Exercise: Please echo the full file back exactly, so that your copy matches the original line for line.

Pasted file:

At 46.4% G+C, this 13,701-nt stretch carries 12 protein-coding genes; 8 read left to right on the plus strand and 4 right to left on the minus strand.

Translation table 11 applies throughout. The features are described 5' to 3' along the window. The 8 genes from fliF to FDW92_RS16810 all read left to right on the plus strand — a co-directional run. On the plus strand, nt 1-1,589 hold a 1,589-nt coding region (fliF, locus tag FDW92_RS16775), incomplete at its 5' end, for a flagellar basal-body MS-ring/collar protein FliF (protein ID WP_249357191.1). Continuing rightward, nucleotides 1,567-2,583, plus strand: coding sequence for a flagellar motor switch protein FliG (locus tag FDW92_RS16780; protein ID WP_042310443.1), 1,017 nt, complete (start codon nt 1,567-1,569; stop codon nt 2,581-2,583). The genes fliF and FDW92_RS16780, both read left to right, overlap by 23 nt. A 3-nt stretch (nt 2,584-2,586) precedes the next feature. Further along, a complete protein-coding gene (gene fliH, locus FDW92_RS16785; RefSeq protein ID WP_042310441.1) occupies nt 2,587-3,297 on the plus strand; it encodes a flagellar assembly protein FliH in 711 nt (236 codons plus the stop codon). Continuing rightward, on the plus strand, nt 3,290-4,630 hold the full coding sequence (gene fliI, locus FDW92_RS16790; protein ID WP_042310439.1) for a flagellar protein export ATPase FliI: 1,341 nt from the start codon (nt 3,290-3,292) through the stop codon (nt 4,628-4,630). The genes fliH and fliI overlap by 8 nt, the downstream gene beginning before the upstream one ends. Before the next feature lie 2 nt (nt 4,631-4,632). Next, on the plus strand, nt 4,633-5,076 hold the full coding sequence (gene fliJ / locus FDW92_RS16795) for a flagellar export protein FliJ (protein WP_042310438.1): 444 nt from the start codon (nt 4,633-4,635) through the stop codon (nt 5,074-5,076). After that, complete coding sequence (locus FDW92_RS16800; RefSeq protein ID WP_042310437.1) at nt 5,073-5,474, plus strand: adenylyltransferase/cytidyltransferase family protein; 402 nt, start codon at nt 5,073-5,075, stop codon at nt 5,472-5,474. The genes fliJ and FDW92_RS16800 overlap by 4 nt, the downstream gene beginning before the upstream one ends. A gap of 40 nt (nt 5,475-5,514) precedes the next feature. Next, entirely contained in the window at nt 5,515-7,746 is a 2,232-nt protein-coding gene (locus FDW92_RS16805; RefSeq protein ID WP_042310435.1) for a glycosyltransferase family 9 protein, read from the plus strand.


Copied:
At 46.4% G+C, this 13,701-nt stretch carries 12 protein-coding genes; 8 read left to right on the plus strand and 4 right to left on the minus strand.

Translation table 11 applies throughout. The features are described 5' to 3' along the window. The 8 genes from fliF to FDW92_RS16810 all read left to right on the plus strand — a co-directional run. On the plus strand, nt 1-1,589 hold a 1,589-nt coding region (fliF, locus tag FDW92_RS16775), incomplete at its 5' end, for a flagellar basal-body MS-ring/collar protein FliF (protein ID WP_249357191.1). Continuing rightward, nucleotides 1,567-2,583, plus strand: coding sequence for a flagellar motor switch protein FliG (locus tag FDW92_RS16780; protein ID WP_042310443.1), 1,017 nt, complete (start codon nt 1,567-1,569; stop codon nt 2,581-2,583). The genes fliF and FDW92_RS16780, both read left to right, overlap by 23 nt. A 3-nt stretch (nt 2,584-2,586) precedes the next feature. Further along, a complete protein-coding gene (gene fliH, locus FDW92_RS16785; RefSeq protein ID WP_042310441.1) occupies nt 2,587-3,297 on the plus strand; it encodes a flagellar assembly protein FliH in 711 nt (236 codons plus the stop codon). Continuing rightward, on the plus strand, nt 3,290-4,630 hold the full coding sequence (gene fliI, locus FDW92_RS16790; protein ID WP_042310439.1) for a flagellar protein export ATPase FliI: 1,341 nt from the start codon (nt 3,290-3,292) through the stop codon (nt 4,628-4,630). The genes fliH and fliI overlap by 8 nt, the downstream gene beginning before the upstream one ends. Before the next feature lie 2 nt (nt 4,631-4,632). Next, on the plus strand, nt 4,633-5,076 hold the full coding sequence (gene fliJ / locus FDW92_RS16795) for a flagellar export protein FliJ (protein WP_042310438.1): 444 nt from the start codon (nt 4,633-4,635) through the stop codon (nt 5,074-5,076). After that, complete coding sequence (locus FDW92_RS16800; RefSeq protein ID WP_042310437.1) at nt 5,073-5,474, plus strand: adenylyltransferase/cytidyltransferase family protein; 402 nt, start codon at nt 5,073-5,075, stop codon at nt 5,472-5,474. The genes fliJ and FDW92_RS16800 overlap by 4 nt, the downstream gene beginning before the upstream one ends. A gap of 40 nt (nt 5,475-5,514) precedes the next feature. Next, entirely contained in the window at nt 5,515-7,746 is a 2,232-nt protein-coding gene (locus FDW92_RS16805; RefSeq protein ID WP_042310435.1) for a glycosyltransferase family 9 protein, read from the plus strand.